Should I buy new furniture? The answer is two-fold: 1 don't buy it unless you really need it; and 2 don't buy it unless you have the money already. Not "if you have the money next month or next week", but only if you have the money in hand. It's as simple as that. Create multiple sources of passive income instead of living off of one. Passive sources of income are sources of income that are not contingent upon your physical presence or time. It's where you create an income such as your own book and earn money for it over and over again every time someone buys your product or service. You can diversify your income and have all sorts of incomes being deposited into your bank account.
The key is to create multiple sources of passive income so that you can free your time to do things that matter most to your rather than slaving away at a 9 - 5 job. Don't buy it unless you need it, and only if you have the money. If you follow these two rules, you'll never have to worry about finances again. Lack of time and money are some of the most commonly heard excuses for not working out.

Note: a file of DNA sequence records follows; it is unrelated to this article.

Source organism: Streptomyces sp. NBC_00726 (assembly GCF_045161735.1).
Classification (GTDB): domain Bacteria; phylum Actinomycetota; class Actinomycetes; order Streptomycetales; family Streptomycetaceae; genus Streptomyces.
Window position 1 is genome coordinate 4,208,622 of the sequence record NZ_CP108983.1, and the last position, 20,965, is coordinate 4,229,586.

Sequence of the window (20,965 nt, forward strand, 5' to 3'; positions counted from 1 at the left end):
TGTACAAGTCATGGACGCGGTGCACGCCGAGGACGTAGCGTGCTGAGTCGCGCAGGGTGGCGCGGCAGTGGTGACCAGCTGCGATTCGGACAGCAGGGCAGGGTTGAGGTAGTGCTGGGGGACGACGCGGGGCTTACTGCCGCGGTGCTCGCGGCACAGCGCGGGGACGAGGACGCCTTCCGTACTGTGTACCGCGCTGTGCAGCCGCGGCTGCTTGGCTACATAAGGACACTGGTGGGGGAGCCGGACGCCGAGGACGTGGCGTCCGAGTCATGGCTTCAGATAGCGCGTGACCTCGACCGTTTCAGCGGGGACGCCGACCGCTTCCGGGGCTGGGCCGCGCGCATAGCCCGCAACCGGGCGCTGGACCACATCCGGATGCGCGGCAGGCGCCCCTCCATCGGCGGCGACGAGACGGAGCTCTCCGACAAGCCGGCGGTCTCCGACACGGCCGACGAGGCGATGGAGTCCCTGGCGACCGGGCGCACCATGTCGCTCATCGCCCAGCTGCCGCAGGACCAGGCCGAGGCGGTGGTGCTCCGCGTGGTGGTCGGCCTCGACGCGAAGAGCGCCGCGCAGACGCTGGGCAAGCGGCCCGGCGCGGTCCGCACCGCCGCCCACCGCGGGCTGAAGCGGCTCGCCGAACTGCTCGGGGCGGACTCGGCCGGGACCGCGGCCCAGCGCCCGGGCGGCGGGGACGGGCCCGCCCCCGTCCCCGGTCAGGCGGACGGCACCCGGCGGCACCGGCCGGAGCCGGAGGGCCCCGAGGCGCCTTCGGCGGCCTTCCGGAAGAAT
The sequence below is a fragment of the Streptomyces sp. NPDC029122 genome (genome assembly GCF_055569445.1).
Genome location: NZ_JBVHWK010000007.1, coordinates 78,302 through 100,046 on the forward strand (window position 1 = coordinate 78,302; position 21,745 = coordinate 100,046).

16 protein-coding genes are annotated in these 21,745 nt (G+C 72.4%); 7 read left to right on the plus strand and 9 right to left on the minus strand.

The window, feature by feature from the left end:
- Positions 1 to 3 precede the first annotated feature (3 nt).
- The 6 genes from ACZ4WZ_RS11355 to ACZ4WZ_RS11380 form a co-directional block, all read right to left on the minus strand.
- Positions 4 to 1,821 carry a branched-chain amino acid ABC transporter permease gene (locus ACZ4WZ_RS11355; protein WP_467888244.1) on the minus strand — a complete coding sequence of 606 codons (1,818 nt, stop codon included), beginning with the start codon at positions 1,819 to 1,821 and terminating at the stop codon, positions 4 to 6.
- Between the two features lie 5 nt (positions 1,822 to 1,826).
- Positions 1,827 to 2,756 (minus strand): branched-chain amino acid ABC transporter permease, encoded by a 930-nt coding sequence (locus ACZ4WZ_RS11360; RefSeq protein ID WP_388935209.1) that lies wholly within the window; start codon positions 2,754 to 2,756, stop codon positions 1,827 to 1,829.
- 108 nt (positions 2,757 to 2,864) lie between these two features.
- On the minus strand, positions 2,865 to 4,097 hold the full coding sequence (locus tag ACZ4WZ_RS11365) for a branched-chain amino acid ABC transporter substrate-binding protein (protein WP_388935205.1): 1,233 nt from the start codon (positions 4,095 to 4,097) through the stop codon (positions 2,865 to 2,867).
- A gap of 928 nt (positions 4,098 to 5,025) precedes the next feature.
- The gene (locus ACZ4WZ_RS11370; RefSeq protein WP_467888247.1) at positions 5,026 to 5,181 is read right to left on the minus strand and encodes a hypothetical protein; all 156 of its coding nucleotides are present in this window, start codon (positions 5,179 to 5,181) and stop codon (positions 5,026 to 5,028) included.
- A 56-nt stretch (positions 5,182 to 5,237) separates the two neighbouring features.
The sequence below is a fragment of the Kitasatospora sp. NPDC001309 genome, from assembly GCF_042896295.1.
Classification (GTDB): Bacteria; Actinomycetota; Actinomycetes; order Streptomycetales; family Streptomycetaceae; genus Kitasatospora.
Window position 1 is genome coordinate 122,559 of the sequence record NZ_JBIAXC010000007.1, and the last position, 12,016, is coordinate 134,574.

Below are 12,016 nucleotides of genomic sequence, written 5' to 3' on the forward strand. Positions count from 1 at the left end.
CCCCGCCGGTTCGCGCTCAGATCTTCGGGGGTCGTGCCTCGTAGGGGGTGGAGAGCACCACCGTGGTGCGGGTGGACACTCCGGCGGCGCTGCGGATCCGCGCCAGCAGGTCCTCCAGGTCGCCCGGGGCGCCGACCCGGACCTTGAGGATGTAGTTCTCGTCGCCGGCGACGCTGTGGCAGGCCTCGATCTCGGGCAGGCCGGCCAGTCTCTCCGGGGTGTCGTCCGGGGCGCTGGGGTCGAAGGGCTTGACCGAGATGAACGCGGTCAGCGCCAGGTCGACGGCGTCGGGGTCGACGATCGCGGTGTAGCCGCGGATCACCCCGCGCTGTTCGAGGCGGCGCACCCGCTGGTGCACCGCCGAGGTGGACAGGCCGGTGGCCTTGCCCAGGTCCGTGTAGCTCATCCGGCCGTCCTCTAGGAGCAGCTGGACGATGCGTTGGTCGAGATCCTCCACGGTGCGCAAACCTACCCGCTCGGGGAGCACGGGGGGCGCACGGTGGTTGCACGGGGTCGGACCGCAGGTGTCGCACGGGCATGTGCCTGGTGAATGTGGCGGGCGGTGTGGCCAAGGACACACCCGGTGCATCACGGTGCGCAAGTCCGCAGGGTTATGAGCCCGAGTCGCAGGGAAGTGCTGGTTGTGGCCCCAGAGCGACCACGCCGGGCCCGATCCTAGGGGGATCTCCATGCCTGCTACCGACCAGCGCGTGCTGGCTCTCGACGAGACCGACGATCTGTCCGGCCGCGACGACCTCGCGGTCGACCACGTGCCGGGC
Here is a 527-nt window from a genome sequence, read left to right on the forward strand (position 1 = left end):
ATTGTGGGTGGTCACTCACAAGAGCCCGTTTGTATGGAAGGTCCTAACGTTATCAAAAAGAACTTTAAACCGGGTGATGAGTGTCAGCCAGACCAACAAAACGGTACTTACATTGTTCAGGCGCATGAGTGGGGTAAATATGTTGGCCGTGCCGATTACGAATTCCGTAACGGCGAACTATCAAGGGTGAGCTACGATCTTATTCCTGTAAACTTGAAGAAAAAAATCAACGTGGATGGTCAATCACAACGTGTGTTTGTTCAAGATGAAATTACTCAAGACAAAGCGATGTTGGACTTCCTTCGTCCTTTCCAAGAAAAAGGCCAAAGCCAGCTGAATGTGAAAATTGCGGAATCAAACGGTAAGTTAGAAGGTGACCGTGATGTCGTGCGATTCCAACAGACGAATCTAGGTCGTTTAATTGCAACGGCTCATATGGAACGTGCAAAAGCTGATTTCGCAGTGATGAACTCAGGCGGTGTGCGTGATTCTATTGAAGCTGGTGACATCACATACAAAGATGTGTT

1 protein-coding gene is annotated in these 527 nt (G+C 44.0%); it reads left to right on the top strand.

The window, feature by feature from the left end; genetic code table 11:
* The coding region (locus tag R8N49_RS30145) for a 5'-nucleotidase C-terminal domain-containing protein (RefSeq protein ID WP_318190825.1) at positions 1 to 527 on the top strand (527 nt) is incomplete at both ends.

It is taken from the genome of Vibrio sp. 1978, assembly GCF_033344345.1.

But minimalism remedies by allowing you to workout at your level of intensity, for less time and less or no equipment. By increasing the intensity level of your workout, you can achieve greater results in less time with little to no equipment. Just with your body weight you can do a huge number of challenging exercises in little time. A sample bodyweight workout: a circuit of pullups, pushups, jump squats, bicycle crunches, jumping lunges, burpees, hanging knee raises, diamond pushups, planks, chinups.